Gulf Coast museum's not afraid of hurricanes

By Richard Fausset
Sunday, November 28, 2010

BILOXI, MISS. - On a recent Saturday afternoon, architect Frank Gehry's latest creation - a characteristically lyrical cluster of crimped and undulating buildings - opened to the public here as the new home of the Ohr-O'Keefe Museum of Art.

Like nearly every recent Gehry project, it is likely to become an instant landmark. The question is whether it will be an enduring one. The buildings front a stretch of Gulf of Mexico coastline that is a notorious bull's-eye for hurricanes.

The homes that once stood on the four-acre museum site were destroyed by Hurricane Camille in 1969, and the lot sat vacant for decades. In 2005, Katrina strafed and battered Gehry's partially completed structures, knocking them out of commission just months before their scheduled grand opening. One building was flattened by a giant gambling barge swept ashore with the 28-foot storm surge.

Locals on the museum board decided to rebuild, undeterred that it will house some of the most famously delicate ceramics in recent art history - the work of George E. Ohr (1857-1918), the self-proclaimed "Mad Potter of Biloxi."

They reasoned that some of the buildings were salvageable. And they wanted to keep the museum along coast-hugging U.S. Highway 90, home to the hulking casinos that returned in force after Katrina.

But the decision was also part of a broader understanding in Biloxi that buildings - even Frank Gehry buildings - must go up again, in spite of the untamable natural force that threatens to dash them like teacups.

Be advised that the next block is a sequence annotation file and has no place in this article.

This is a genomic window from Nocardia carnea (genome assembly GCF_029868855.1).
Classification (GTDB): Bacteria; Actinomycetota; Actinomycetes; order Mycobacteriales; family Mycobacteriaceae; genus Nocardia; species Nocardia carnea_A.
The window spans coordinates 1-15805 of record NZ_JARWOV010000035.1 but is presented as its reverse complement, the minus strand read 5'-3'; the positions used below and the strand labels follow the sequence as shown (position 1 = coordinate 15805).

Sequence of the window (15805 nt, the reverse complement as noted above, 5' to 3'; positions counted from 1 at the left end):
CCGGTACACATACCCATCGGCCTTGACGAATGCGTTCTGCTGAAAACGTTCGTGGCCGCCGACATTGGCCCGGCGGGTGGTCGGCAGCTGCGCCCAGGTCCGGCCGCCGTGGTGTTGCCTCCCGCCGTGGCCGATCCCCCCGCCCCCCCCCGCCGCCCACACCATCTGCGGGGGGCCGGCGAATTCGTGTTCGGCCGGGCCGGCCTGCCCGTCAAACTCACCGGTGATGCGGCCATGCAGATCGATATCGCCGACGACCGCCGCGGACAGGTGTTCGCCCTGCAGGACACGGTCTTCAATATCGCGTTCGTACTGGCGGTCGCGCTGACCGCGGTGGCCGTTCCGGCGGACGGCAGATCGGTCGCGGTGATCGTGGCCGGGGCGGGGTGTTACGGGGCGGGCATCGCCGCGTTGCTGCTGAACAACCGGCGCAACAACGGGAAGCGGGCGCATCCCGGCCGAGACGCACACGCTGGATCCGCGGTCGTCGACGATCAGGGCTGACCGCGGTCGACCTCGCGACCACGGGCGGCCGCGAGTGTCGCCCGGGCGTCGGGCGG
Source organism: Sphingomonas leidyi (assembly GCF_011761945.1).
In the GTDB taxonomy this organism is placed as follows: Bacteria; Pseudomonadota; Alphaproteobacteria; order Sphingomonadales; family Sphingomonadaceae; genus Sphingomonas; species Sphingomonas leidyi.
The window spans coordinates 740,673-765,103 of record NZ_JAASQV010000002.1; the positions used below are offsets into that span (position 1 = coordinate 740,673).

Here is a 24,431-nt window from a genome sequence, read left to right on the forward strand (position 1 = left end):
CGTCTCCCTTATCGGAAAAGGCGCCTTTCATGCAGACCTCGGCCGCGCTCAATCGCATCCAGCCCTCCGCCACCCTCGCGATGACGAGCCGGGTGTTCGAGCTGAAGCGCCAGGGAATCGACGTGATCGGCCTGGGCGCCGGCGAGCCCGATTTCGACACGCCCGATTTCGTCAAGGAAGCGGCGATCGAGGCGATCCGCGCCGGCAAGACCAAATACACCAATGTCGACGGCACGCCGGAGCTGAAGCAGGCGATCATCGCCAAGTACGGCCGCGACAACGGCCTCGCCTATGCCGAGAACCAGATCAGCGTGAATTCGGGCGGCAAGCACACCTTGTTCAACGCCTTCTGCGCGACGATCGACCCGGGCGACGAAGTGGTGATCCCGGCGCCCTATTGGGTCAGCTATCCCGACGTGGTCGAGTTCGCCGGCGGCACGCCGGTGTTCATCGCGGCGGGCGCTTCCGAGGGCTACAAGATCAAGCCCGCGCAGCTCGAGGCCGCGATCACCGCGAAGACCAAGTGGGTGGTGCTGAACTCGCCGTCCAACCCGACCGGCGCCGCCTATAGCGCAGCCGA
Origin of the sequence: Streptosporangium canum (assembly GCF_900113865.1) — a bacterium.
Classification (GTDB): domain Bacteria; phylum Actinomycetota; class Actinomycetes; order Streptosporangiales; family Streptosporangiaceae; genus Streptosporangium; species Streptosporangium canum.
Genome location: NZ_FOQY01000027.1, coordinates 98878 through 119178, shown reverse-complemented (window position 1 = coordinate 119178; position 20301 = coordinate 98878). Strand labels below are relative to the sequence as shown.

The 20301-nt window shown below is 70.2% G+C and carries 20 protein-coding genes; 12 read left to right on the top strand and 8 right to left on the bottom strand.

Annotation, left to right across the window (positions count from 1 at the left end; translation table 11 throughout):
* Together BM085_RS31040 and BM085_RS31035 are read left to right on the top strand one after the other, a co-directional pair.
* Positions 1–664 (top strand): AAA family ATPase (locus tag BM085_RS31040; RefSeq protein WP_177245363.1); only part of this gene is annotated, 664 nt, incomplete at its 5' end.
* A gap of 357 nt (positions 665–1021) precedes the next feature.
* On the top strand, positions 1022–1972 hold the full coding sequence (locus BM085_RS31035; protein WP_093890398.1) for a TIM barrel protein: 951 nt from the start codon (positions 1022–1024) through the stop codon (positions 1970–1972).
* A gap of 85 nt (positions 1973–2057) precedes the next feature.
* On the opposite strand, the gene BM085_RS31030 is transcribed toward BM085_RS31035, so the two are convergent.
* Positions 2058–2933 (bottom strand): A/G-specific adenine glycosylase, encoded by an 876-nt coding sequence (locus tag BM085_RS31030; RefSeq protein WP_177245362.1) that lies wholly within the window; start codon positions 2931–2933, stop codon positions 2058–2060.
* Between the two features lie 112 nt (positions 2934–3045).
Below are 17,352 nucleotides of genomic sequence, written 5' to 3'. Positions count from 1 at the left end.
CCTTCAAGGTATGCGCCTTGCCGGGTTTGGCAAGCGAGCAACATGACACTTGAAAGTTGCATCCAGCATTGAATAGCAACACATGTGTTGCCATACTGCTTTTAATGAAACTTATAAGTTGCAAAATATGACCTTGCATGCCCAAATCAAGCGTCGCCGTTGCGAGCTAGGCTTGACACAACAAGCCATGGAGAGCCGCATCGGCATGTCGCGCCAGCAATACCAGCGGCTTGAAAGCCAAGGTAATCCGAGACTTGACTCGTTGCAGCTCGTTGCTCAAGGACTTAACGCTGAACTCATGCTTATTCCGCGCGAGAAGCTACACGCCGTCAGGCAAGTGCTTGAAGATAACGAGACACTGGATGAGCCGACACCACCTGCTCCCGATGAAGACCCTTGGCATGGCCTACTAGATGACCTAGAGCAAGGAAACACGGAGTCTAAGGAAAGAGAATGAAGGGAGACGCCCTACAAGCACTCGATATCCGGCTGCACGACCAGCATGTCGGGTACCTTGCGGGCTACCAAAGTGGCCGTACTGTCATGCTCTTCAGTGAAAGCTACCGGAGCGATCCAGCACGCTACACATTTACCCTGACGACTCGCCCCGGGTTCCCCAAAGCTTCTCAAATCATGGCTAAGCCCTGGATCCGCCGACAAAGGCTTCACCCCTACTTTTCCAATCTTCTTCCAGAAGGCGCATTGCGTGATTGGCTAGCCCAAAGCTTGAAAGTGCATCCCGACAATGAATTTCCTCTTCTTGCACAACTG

"You just can't live thinking that a hurricane like Katrina is going to happen every year," board member James Crowell said. "This city's been here since 1699. It's seen a lot of storms, and it has always come back."

Battening down

Those realities have forced the staff of the small museum to become expert observers of ocean weather systems. Executive Director Denny Mecham said the museum's insurance company has insisted that the art be moved at least 25 miles from the coast in the event of a hurricane.

Each piece of pottery has been fitted with a custom-cut foam packing mold. Boxes and crates stand at the ready, in storage a few miles away, for Mecham's signal to haul the collection out of harm's way.

Borrowing other artworks for temporary shows can be tricky. Some lenders are wary about sending their work to Biloxi during hurricane season, which lasts from June 1 to Nov. 30.

"One of our jobs," Mecham said, "is to reassure them that every precaution is in place."

Mecham, 65, came to the Ohr project two years ago after managing the North Carolina Pottery Center in Seagrove - which, despite its name, is hundreds of miles from the beach. She is confident she can protect the art. She also notes that Gehry's buildings, with their swooping brushed-steel shapes, have been rigorously wind-tested and engineered.

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